The Royal Thai Navy (RTN) yesterday revealed it is considering buying Chinese-made engines for the S26T Yuan-class submarine after complications in purchasing the said technology from Germany.
Thailand originally turned down the offer of using Chinese-made engines for the Chinese submarine the Thai Government approved to buy in 2017 in favour of using German-made engines. But since the German government refuses to supply MTU396 diesel engines Thailand has been stuck between a rock and hard place.
The German government prohibited the export of the engines to China because of their use for military purposes, as Germany is bound by a European Union arms embargo imposed on China in 1989 after the Tiananmen Square massacre.
Now, it appears Thailand has been left with little option but to accept the Chinese CHD620 diesel engine over the German-made MTU396 diesel engine.
RTN spokesman Pokkrong Monthatphalin said yesterday that China Shipbuilding & Offshore International Co (CSOC) has sent specifications of an improved version of its CHD620 diesel engine.
Pokkrong stated that the RTN’s chief of staff, Adm Thaloengsak Sirisawat, stressed that the engines must match the specifications before the RTN carries out a thorough assessment, which is expected to be finished by September 15.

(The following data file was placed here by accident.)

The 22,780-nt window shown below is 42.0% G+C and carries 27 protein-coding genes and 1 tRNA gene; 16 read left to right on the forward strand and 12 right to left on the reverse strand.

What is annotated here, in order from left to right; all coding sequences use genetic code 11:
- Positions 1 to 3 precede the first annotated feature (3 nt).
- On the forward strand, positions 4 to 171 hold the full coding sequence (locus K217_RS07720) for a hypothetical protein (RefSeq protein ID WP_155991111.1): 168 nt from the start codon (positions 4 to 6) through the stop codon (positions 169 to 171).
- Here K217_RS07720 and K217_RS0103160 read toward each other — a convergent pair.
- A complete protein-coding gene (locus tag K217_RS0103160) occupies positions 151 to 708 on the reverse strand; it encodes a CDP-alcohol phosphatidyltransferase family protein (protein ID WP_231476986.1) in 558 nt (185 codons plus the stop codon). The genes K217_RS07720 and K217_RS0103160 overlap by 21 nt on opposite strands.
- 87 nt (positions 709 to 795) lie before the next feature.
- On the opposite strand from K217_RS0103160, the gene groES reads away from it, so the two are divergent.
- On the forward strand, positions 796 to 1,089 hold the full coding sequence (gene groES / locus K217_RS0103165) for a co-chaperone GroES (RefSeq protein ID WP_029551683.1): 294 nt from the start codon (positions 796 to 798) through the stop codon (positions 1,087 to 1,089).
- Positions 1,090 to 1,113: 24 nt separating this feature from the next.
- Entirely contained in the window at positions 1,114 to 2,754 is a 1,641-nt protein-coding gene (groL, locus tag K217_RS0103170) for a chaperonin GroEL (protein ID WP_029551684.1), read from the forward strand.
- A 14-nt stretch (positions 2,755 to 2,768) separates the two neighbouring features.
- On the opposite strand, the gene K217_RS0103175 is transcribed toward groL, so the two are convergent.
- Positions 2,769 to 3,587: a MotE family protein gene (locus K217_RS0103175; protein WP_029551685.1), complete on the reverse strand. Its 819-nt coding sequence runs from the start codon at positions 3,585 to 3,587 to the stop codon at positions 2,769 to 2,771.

Pokkrong said that if the specifications prove satisfactory the RTN will ask the CSOC to send the engine for testing. If it passes, there will be no need to amend the contract.
“If the substitute from CSOC cannot pass the test, the contract must be terminated, and the two sides will have to hold talks to discuss compensation or a refund. However, the RTN would prefer not to completely reset the process, if possible.”
Thailand’s reluctance to buy the Chinese CHD620 diesel engines appears to stem from the fact that those engines have not been tested or used in a submarine before.
Pokkrong added that CSOC will be using the new engines in its submarines, and Thailand and Sri Lanka will be among the first foreign recipients of the model.
Thailand obtained its first Yuan-class S26T submarine from China back in 2017 for 13.5 billion baht.
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